As lawmakers grapple with the fate of the Affordable Care Act, healthcare communicators are anxiously waiting on the sidelines, observing each rhetorical back-and-forth about the future of the law.
With the legislative debate about how to repeal and replace the law, commonly known as Obamacare, in its opening stages, healthcare communicators say the debate will happen at a much faster pace than actual changes. Most do not expect immediate changes, despite the fact that the Republicans control both the presidency and both houses of Congress and repealing and replacing the law was one of the cornerstones of President Donald Trump’s campaign.
"Change will be slow," says Eileen Sheil, executive director of corporate communications at Cleveland Clinic. "The law has been in place nearly seven years; it’ll be hard to unwind that quickly."
Last week, the House of Representatives began the repeal process with the approval of a budget resolution that sets the stage to kill much of the law. Nearly all Republicans agree on the repeal, but the replacement effort is causing more turmoil among the party.
"It’s not going to be as easy as people thought it was going to be [to replace the law]," agrees Richard Sorian, head of FleishmanHillard's Washington D.C. healthcare team.
"There is complexity when political reality meets rhetoric," adds Kathleen Harrington, government relations chair at Mayo Clinic. "Some of the details are definitely to be determined, but there is a shared objective, in medical terms, to do no harm."
In the meantime, healthcare organizations such as the Cleveland Clinic are being "measured" and "simple" in their communications about the law, notes Sheil. She has regular talks with Cleveland Clinic CEO Toby Cosgrove, who speaks often about how the law has changed the healthcare system for the better, discussing how to talk about the complex issue with patients.
"We hope that if there is a repeal, there is a really good replacement," she adds. "Everyone is very anxious to see what the replacement is. The idea of just repealing it without a real, adequate replacement has us sitting on the edge of our chairs."
To glean clues about what form a replacement law could take, healthcare marcomms professionals are hanging on every word from politicians involved in the debate. In particular, many are paying close attention to the debate between "access" to healthcare versus making it a requirement.
"The fundamental piece is this issue between the Republican positions and the Democratic positions, access to coverage versus requirement of coverage," says Bill Pierce, senior director at APCO Worldwide. "There is a fundamental difference in what Republicans and Democrats are talking about and it is like ships passing in the night. Frankly, the industry is caught in the middle."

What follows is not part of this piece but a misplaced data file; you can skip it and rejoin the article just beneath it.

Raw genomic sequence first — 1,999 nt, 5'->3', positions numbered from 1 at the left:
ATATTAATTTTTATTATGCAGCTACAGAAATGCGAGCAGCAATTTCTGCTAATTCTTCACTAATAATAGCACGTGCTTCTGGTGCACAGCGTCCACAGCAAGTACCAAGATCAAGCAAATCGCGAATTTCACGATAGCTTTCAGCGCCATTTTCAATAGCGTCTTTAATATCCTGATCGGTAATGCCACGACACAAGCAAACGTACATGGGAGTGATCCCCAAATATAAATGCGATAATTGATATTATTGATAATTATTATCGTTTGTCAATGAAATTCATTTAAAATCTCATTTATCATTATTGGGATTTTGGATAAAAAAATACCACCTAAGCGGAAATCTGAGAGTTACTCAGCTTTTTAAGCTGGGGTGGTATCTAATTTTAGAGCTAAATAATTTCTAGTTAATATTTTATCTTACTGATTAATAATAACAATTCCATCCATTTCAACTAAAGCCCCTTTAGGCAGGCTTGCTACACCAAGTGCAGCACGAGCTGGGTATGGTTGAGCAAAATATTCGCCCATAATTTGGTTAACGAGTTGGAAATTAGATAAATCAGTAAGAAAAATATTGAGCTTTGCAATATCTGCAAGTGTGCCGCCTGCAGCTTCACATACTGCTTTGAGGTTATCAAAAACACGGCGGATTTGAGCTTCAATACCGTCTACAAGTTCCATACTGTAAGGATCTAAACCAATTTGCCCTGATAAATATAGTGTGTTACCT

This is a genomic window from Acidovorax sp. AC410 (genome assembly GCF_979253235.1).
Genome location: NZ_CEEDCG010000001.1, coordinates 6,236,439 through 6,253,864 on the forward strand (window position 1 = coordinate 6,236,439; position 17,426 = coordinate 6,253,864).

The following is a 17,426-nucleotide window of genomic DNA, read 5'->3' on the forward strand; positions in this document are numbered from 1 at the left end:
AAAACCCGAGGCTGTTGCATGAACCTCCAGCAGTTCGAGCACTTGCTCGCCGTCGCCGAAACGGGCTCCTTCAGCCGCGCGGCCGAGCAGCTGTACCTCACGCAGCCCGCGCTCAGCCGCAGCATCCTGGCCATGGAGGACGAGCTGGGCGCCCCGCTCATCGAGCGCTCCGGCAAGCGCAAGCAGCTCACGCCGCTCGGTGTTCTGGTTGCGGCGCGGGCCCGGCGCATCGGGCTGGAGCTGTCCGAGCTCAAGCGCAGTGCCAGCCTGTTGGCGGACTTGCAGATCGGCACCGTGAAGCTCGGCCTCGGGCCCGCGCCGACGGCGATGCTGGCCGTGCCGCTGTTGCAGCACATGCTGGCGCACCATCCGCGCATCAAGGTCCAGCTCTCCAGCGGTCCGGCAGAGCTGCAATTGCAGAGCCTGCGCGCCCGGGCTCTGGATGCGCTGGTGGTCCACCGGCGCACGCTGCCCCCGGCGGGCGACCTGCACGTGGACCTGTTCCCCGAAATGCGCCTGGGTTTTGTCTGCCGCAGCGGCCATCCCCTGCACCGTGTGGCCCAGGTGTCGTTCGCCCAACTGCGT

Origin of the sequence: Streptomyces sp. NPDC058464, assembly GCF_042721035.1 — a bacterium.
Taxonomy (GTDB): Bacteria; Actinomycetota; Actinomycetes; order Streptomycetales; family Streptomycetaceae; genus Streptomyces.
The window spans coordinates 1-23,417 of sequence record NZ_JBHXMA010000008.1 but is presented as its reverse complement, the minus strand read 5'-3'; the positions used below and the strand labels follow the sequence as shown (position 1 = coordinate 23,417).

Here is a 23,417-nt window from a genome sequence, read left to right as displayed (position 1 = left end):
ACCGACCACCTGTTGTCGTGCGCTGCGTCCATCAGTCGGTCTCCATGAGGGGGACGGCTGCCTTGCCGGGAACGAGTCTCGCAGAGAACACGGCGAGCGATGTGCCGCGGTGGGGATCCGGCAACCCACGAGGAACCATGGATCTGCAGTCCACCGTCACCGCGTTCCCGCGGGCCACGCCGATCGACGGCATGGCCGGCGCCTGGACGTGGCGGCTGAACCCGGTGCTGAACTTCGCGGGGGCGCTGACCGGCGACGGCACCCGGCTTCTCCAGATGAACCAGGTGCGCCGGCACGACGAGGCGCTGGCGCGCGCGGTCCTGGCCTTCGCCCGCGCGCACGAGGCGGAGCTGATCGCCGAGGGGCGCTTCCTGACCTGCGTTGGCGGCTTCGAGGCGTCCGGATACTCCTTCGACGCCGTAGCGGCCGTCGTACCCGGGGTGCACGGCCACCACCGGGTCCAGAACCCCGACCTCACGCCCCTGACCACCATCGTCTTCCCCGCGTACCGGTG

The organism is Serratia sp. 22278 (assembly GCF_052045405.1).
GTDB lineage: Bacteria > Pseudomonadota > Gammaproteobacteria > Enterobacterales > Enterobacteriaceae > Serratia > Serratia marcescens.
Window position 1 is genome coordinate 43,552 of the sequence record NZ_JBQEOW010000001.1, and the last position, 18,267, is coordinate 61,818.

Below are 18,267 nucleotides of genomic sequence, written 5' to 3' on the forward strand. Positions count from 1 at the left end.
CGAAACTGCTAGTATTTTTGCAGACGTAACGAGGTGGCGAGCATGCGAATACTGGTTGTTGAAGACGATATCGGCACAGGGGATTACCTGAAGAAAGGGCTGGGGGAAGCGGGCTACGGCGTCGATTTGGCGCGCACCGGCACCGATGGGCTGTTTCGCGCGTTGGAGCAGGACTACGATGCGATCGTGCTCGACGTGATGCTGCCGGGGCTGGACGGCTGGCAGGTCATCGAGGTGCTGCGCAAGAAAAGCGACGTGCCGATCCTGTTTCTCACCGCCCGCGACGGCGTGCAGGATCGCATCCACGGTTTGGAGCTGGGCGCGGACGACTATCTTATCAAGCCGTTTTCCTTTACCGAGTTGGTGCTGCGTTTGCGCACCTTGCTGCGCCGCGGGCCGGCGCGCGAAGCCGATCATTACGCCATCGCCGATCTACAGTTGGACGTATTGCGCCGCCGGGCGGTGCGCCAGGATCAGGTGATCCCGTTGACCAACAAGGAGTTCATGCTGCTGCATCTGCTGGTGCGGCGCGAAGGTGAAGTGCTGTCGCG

The messaging fight
Republicans are continuing to blast what they see as the failings of the Affordable Care Act, such as penalties for not signing up or the rising costs of insurance. Democrats, meanwhile, are playing up the millions of people who could lose coverage if the law is repealed.
Sorian believes the Republicans are "losing the messaging war."
"They’ve been using ‘repeal and replace’ pretty effectively for a number of years," he explains. "Now that they have the power, the public and media expect them to be more definitive about what it means. They don't have an answer."
Meanwhile, the Democrats are faring better with stressing the potential fallout that would result from repealing the law without replacing it, Sorian contends. For the first time in years, more Americans have a positive view of the Affordable Care Act than a negative opinion. According to a CNN/ORC poll released this week, 49% of Americans favor the law, compared to 47% who do not.
"The Democrats have effectively managed the message, which is 20 million people are going to lose health insurance," he says. "If you look at all the news coverage, ‘20 million losing health coverage’ is in almost every story. That's a number that the public won't stand for."
However, healthcare organizations say they are less interested in politics and more interested in ensuring their patients will have affordable coverage—and the debate has moved in their direction.
"We know there will be a flurry of ideas and approaches in the weeks ahead, but there seems to be broad consensus that we must continue working towards 100% access and affordability for all Americans," said Nick Ragone, chief marketing and communications officer at Ascension.